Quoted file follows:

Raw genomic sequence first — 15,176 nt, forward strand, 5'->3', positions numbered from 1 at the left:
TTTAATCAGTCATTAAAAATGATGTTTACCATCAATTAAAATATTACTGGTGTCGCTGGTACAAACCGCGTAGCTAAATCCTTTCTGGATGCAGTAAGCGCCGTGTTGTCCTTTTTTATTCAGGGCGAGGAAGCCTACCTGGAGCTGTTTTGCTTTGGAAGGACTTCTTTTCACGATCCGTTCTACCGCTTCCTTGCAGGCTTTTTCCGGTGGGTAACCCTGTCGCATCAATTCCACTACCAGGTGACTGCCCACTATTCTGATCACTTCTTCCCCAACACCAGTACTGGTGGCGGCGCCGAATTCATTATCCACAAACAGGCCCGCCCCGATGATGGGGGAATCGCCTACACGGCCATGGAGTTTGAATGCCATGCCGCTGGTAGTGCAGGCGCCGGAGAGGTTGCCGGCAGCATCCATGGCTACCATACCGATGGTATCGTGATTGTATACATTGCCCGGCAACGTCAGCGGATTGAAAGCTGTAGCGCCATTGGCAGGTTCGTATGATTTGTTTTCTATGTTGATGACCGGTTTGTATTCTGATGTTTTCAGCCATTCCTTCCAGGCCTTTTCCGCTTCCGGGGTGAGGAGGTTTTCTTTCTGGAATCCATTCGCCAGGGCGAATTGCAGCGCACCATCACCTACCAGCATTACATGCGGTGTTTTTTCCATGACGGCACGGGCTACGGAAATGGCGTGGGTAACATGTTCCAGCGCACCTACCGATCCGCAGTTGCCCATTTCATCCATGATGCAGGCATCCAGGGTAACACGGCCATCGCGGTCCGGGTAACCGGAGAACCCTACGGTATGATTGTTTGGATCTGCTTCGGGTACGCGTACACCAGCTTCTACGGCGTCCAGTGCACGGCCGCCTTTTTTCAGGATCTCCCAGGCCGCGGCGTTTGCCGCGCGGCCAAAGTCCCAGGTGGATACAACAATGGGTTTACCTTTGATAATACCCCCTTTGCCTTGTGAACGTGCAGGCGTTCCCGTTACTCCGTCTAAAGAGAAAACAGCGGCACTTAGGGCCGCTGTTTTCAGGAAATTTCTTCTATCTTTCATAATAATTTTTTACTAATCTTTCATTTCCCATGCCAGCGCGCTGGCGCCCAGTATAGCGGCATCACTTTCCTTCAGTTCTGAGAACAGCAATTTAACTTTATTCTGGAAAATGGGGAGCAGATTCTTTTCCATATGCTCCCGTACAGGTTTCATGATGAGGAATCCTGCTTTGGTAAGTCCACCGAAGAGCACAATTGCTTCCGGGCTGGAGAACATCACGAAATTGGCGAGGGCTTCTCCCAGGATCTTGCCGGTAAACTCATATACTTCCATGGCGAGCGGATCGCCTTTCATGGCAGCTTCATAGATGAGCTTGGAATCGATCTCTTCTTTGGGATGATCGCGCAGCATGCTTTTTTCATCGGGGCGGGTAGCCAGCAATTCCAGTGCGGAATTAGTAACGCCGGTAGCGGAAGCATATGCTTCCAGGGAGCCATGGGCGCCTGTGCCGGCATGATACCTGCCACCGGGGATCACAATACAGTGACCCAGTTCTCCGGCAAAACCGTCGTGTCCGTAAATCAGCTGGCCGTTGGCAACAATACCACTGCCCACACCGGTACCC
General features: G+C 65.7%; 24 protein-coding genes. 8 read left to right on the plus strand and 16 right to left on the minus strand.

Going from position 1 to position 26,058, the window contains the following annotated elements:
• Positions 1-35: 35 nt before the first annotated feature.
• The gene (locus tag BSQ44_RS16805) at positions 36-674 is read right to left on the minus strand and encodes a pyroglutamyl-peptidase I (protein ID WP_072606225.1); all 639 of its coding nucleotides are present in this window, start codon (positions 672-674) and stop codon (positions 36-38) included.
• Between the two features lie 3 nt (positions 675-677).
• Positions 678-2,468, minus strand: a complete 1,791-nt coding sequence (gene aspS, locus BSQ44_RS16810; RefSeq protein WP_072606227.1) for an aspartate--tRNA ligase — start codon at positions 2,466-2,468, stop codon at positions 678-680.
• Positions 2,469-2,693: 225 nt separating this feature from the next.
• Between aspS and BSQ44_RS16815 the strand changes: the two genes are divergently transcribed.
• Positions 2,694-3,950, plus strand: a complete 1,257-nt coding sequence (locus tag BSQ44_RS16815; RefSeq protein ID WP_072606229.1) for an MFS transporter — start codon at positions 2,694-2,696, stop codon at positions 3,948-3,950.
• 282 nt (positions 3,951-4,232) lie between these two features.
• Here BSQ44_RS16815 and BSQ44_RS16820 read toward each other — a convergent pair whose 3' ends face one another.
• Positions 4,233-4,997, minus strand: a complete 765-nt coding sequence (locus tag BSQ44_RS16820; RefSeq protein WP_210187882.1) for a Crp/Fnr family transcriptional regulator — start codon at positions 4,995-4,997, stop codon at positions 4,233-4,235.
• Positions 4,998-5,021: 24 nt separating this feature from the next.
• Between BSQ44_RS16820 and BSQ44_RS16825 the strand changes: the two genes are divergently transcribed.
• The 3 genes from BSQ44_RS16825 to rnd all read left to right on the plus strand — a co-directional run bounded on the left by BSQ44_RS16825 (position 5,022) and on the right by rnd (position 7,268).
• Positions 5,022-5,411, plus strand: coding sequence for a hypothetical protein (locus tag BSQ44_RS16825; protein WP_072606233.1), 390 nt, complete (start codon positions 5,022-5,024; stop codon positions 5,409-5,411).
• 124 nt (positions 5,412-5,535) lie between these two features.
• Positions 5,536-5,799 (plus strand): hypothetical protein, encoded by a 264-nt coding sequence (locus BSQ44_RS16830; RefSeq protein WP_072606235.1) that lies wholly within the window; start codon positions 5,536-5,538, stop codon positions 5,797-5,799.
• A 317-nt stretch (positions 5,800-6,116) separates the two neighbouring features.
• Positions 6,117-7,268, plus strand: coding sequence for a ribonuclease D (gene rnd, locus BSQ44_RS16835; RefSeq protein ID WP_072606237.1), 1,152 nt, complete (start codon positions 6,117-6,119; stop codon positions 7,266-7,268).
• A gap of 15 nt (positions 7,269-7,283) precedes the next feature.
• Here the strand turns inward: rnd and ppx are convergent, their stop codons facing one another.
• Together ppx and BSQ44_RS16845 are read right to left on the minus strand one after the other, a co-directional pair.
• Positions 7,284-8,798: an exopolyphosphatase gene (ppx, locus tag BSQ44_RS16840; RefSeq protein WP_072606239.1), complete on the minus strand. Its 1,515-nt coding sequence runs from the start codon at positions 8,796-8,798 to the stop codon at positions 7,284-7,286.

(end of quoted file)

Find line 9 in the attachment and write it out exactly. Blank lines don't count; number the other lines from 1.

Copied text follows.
• Positions 2,469-2,693: 225 nt separating this feature from the next.